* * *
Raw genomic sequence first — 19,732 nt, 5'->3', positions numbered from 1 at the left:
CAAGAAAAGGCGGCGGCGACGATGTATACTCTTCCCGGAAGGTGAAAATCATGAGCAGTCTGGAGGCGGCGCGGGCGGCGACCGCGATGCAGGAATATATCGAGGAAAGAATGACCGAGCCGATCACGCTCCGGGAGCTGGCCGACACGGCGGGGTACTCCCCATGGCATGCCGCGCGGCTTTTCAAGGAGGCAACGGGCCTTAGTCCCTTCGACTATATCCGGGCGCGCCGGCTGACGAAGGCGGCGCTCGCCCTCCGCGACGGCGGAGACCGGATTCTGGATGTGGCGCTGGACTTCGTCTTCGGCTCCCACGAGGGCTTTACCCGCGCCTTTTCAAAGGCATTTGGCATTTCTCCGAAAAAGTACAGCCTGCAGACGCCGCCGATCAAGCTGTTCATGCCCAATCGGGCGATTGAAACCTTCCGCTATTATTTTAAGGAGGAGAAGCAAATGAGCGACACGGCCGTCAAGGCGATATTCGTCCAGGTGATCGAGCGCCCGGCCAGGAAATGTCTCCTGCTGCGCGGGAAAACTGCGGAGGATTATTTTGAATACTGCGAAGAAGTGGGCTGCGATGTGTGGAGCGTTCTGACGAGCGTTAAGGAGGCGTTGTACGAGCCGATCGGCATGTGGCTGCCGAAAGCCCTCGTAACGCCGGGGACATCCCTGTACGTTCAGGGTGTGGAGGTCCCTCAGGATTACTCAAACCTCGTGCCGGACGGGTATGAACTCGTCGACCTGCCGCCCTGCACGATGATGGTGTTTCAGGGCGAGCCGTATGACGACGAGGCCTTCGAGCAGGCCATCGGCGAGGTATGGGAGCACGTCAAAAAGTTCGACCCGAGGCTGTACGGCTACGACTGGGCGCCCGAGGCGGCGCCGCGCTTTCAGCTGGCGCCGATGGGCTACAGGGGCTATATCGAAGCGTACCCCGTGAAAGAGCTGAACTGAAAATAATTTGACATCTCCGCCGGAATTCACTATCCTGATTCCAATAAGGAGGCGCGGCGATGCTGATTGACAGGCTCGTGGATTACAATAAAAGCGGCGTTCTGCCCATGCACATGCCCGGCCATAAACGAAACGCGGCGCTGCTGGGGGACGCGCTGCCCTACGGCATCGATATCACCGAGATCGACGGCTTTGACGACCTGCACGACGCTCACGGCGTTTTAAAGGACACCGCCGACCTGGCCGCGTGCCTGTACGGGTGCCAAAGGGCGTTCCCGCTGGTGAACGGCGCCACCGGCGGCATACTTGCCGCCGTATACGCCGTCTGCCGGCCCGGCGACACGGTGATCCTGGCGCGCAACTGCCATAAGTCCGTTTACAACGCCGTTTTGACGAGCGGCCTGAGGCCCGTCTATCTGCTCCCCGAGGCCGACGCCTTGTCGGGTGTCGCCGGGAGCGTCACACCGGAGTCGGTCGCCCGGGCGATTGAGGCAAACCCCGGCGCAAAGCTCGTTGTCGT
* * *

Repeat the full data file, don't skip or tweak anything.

Raw genomic sequence first — 19,732 nt, 5'->3', positions numbered from 1 at the left:
CAAGAAAAGGCGGCGGCGACGATGTATACTCTTCCCGGAAGGTGAAAATCATGAGCAGTCTGGAGGCGGCGCGGGCGGCGACCGCGATGCAGGAATATATCGAGGAAAGAATGACCGAGCCGATCACGCTCCGGGAGCTGGCCGACACGGCGGGGTACTCCCCATGGCATGCCGCGCGGCTTTTCAAGGAGGCAACGGGCCTTAGTCCCTTCGACTATATCCGGGCGCGCCGGCTGACGAAGGCGGCGCTCGCCCTCCGCGACGGCGGAGACCGGATTCTGGATGTGGCGCTGGACTTCGTCTTCGGCTCCCACGAGGGCTTTACCCGCGCCTTTTCAAAGGCATTTGGCATTTCTCCGAAAAAGTACAGCCTGCAGACGCCGCCGATCAAGCTGTTCATGCCCAATCGGGCGATTGAAACCTTCCGCTATTATTTTAAGGAGGAGAAGCAAATGAGCGACACGGCCGTCAAGGCGATATTCGTCCAGGTGATCGAGCGCCCGGCCAGGAAATGTCTCCTGCTGCGCGGGAAAACTGCGGAGGATTATTTTGAATACTGCGAAGAAGTGGGCTGCGATGTGTGGAGCGTTCTGACGAGCGTTAAGGAGGCGTTGTACGAGCCGATCGGCATGTGGCTGCCGAAAGCCCTCGTAACGCCGGGGACATCCCTGTACGTTCAGGGTGTGGAGGTCCCTCAGGATTACTCAAACCTCGTGCCGGACGGGTATGAACTCGTCGACCTGCCGCCCTGCACGATGATGGTGTTTCAGGGCGAGCCGTATGACGACGAGGCCTTCGAGCAGGCCATCGGCGAGGTATGGGAGCACGTCAAAAAGTTCGACCCGAGGCTGTACGGCTACGACTGGGCGCCCGAGGCGGCGCCGCGCTTTCAGCTGGCGCCGATGGGCTACAGGGGCTATATCGAAGCGTACCCCGTGAAAGAGCTGAACTGAAAATAATTTGACATCTCCGCCGGAATTCACTATCCTGATTCCAATAAGGAGGCGCGGCGATGCTGATTGACAGGCTCGTGGATTACAATAAAAGCGGCGTTCTGCCCATGCACATGCCCGGCCATAAACGAAACGCGGCGCTGCTGGGGGACGCGCTGCCCTACGGCATCGATATCACCGAGATCGACGGCTTTGACGACCTGCACGACGCTCACGGCGTTTTAAAGGACACCGCCGACCTGGCCGCGTGCCTGTACGGGTGCCAAAGGGCGTTCCCGCTGGTGAACGGCGCCACCGGCGGCATACTTGCCGCCGTATACGCCGTCTGCCGGCCCGGCGACACGGTGATCCTGGCGCGCAACTGCCATAAGTCCGTTTACAACGCCGTTTTGACGAGCGGCCTGAGGCCCGTCTATCTGCTCCCCGAGGCCGACGCCTTGTCGGGTGTCGCCGGGAGCGTCACACCGGAGTCGGTCGCCCGGGCGATTGAGGCAAACCCCGGCGCAAAGCTCGTTGTCGT